For someone who is arguably the loudest and most obnoxiously talkative person on The Massachusetts Daily Collegian staff, I am at a loss for words. I’ve never been good with goodbyes; they’re too painful, particularly when I’m saying goodbye to a group of people and a place that I have made my home for almost five years at the University of Massachusetts. So, here I am, sitting in my favorite local café, Share Coffee, fighting a stream of tears from rolling down my cheeks while attempting to ignore the twisting knot of sadness in the pit of my stomach because I know that this is a goodbye I can’t avoid. The Collegian has been everything to me – it is the epitome of my college experience – and I must let it go.
I still recall the first time I walked into the newsroom: I witnessed a decrepit pit of an office located in the basement of the Campus Center but yet, it was simultaneously cozy and loved by the folks who made it their own. Despite the office’s ugliness, the people within it made it come alive with joy, laughter and late nights filled with hard work. I remember the string of past sports head editors who sang to show tunes and Demi Lovato songs, and I remember basketball games and spring softball matches with WMUA. I remember stupid but hysterical inside jokes that we all know will last a lifetime (mostly because I will never let some people live them down), I remember arguments and reunions and so much more. Every year has been unique and my experience at the Collegian has been filled with immense change.
When I began my career at the Collegian, I was an assistant graphics editor. Years ago, the graphics section was a tight-knit group of guys who pulled me into their family and introduced me to the many wonderful people of the Collegian. Looking back, I still miss those nights arguing with James Desjardin and Cory Willey over Jurassic World, long conversations with Madeleine Jackman and Jackson Maxwell and giving Ross Gienieczko a hard time over which graphic to attach to his article for the night. I appreciate Mark Chiarelli for always taking time to ask me about my day, Matt Vautour for being a rock I can rely on and more. I could go on forever. If I were to write all of them down, I could fill a whole novel with the amount of treasured memories I’ve made throughout my time at the Collegian. But that wouldn’t be appropriate given the fact that I have become the head photo editor. Yes, I left my precious graphics team in order to pursue photojournalism.
Caroline O'Connor, far right, as the head photo editor the Massachusetts Daily Collegian, sitting to two of her assistant photo editors, Alvin Buyinza, left, and Jón Asgeirsson, center.
I fell in love with photography when I began to photograph my paintings and I knew I wanted to take my skills to the next level. However, I didn’t know then that joining the photo section would change my life as much as it did. At first, I was only photographing news events but eventually, I was given a sports event to cover – a UMass football game at McGuirk Stadium. I was mutually curious and clueless about how to photograph such an event, but as soon as I was on the field, I felt an exciting adrenaline rush send a thrill through me. At that moment, photographing my first game, I knew I found something that felt right. However, tragedy hit my family and sports photography became an even more important part of my life.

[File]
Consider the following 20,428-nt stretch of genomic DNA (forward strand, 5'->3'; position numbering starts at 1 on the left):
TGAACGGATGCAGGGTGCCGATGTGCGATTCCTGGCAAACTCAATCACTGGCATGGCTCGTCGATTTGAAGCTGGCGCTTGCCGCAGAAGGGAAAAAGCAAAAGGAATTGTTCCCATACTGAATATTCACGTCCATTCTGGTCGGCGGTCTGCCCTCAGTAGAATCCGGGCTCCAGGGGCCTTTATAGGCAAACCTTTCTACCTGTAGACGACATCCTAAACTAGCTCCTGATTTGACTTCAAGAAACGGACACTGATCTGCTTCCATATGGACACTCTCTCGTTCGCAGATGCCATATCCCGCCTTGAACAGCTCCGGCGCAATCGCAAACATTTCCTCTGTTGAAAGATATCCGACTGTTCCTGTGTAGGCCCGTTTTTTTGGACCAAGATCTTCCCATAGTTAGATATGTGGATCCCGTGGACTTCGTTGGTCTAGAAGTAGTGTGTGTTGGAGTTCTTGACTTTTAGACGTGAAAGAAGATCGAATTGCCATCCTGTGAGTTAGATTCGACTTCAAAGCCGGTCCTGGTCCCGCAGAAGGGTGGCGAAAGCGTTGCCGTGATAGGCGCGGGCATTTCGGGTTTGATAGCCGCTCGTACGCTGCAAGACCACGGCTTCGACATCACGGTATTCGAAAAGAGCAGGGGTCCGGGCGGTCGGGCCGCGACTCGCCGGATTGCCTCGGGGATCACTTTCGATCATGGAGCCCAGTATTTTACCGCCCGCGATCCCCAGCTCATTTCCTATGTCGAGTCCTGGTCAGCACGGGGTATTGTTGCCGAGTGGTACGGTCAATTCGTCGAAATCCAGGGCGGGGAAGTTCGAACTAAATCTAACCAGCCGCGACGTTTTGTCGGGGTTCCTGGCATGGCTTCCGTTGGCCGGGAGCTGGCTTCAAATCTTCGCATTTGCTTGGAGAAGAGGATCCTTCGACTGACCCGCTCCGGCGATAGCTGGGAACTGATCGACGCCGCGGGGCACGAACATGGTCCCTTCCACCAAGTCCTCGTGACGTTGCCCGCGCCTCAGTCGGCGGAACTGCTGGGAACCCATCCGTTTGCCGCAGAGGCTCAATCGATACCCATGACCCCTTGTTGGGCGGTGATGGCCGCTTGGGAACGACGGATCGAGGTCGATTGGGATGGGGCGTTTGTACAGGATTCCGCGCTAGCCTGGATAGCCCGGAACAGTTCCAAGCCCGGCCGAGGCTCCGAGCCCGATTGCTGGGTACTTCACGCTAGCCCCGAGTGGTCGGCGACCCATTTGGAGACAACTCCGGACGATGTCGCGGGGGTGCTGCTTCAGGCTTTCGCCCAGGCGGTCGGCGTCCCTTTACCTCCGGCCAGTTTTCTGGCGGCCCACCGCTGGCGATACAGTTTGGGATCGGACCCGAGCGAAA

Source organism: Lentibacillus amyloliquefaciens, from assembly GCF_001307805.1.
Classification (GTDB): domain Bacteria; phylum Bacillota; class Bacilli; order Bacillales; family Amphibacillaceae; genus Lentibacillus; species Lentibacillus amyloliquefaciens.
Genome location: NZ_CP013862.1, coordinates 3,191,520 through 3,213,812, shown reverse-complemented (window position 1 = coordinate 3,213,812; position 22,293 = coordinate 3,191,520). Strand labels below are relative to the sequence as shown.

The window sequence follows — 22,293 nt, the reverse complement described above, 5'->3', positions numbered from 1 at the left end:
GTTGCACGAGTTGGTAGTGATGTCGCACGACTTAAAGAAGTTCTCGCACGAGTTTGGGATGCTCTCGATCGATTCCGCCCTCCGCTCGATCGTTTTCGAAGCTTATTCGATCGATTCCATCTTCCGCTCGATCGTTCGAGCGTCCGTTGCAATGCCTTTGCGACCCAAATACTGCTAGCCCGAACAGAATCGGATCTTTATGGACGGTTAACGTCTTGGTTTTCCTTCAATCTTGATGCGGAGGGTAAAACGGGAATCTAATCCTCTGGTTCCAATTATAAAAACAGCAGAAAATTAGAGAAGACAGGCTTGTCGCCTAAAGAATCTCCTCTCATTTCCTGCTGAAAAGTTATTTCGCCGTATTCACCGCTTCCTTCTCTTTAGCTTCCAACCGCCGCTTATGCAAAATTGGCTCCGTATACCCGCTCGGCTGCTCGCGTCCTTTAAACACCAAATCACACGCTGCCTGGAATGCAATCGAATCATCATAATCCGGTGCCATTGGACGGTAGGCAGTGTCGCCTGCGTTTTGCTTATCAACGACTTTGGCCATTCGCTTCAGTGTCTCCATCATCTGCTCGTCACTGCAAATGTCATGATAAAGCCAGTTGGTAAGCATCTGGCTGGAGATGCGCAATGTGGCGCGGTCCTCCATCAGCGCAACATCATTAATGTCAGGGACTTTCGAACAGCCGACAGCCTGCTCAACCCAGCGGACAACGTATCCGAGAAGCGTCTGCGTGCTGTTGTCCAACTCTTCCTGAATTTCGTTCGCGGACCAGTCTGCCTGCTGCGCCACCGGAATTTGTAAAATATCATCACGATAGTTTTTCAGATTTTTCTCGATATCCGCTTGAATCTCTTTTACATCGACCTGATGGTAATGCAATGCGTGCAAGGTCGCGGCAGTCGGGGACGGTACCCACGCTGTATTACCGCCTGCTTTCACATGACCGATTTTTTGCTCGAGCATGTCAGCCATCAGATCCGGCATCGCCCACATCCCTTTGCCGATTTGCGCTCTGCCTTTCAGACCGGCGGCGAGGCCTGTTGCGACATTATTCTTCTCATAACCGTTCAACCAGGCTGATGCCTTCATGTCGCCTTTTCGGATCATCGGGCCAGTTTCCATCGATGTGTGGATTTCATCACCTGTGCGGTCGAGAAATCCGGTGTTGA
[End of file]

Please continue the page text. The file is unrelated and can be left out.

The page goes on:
When I was in high school, my uncle passed away from pancreatic cancer after a long battle and my beloved grandfather died suddenly on New Year’s Day in the same year. My cousin Kyle was broken. In fact, that whole side of my family was after the passing of two family members. Kyle played in many competitive hockey leagues during my family’s tragedy, and my mother and I turned to hockey games in order to ease some of the pain. We would attend my cousin’s hockey games together and cheer him on. Hockey became something more than a sport for me – it was something that healed me. So, when my mother was diagnosed with breast cancer while I was in college, I knew I wanted hockey to be something I photographed. I needed it.
The year I started, the team was horrendous. They only won five games that season. It was like the team reflected how miserable I was during that time when my mother was going through chemotherapy treatments. Time went on and I would photograph a single hockey game or weekend series and then drive three hours home afterward in order to be with my mother. Slowly, the team improved significantly, and so have I. My mother is in remission now and life has gotten largely better too. Hockey is not the reason those things have happened for me, but I still give the sport a lot of credit. It healed and saved me in a very indirect way, and I can’t thank UMass hockey enough. The people that work there, including the UMass hockey staff and the sports beat writers that I attend almost every game with, have become close friends and family.
Caroline O'Connor photographing a UMass hockey game next to one of four photo holes cut out of the rink's glass.
Tonight, Dec. 11, 2018, may be the last night I photograph a UMass hockey game, and it is also my last night at the Collegian. The fact that the two have overlapped with each other seems symbolic to me. I’m not ready for the end, but I know that it is near and this is goodbye. But the one beautiful thing about photography is that I will always have the photos to look back on, as those will permanently preserve the precious memories for me. Life will go on, I will leave the Collegian and UMass hockey, but the experiences will remain frozen in an image. To the Collegian: Thank you for being my family, I love you! To UMass hockey: Thank you for healing me, I will hold onto that forever.
Caroline O’Connor was the Collegian photo editor and can be reached at email@example.com or firstname.lastname@example.org for future reference.